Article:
SCCPSS sees high COVID-19 positivity rates among staff, discusses how to reopen schools safely

Education

SAVANNAH, Ga. (WSAV) – The Savannah-Chatham County Public School System (SCCPSS) Board of Education is weighing its options for returning students to the classroom.

The whole district has been in virtual learning since Christmas break ended because the board says the COVID-19 transmission rate in the county is too high.

School board members are now keeping a close eye on COVID-19 cases in Chatham County after the school district recorded its highest positivity rates yet among staff members.

“We have staff that has intentionally falsified responding to the COVID-19 questions upon entry of schools. We have staff that has been informed to quarantine, however, have engaged in other SCCPSS activities,” Chief Human Resources Officer, Ramon Ray said.

The spike in cases amongst school staff has startled some board members.

“We just can’t let that pass by us unnoticed. That’s remarkable,” District 3 Board Member, Cornelia Hall said.

Hall said at the board meeting that if we don’t all comply with the guidelines students will never get back to full-time in-person learning. Not all board members agree on how to move forward.

“We need to methodically work towards robust mitigation strategies many of which we’re already implementing, but we also need to recognize it doesn’t have to be an either-or,” District 1 Board Member, Denise Grabowski said.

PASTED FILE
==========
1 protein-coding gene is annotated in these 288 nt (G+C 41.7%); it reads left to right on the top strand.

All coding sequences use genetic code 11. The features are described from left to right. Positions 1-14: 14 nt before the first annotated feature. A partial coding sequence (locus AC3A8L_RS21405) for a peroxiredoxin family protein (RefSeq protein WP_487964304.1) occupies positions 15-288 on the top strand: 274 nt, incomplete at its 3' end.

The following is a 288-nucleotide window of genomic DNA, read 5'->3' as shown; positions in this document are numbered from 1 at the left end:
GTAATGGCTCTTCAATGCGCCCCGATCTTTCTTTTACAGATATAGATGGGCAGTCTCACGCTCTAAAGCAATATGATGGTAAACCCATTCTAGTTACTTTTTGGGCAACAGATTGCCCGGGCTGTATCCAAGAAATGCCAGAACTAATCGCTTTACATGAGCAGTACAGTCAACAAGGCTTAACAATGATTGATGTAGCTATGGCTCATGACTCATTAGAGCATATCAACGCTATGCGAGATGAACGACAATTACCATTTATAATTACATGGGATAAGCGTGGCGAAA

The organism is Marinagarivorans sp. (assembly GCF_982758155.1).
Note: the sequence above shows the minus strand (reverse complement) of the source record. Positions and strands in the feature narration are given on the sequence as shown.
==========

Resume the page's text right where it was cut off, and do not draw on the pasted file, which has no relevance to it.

“It’s not just about keeping spread in students. We keep beating that and beating it and beating it. Let’s think about the student who gets it from a teacher who takes it home to a grandmother,” District 6 Board Member, Dr. David Bringman said.

With 105 COVID-related deaths statewide Thursday alone, board members say now is the time to keep an eye on the data.

“More than 5,000 people in the United States lost their lives to COVID and we want to throw out the metrics?” District 8 Board Member, Dr. Tonia Howard-Hall said.

“I don’t want to create a situation where we are a super spreader event or a super spreader district because we are not taking it seriously, but we can’t live with the fear of one person getting COVID,” District 4 Board Member, Shawn Kachmar said.

The board didn’t make a final decision on how to move forward, but they did get a look at new learning models. They could possibly vote on those plans on Feb. 3.

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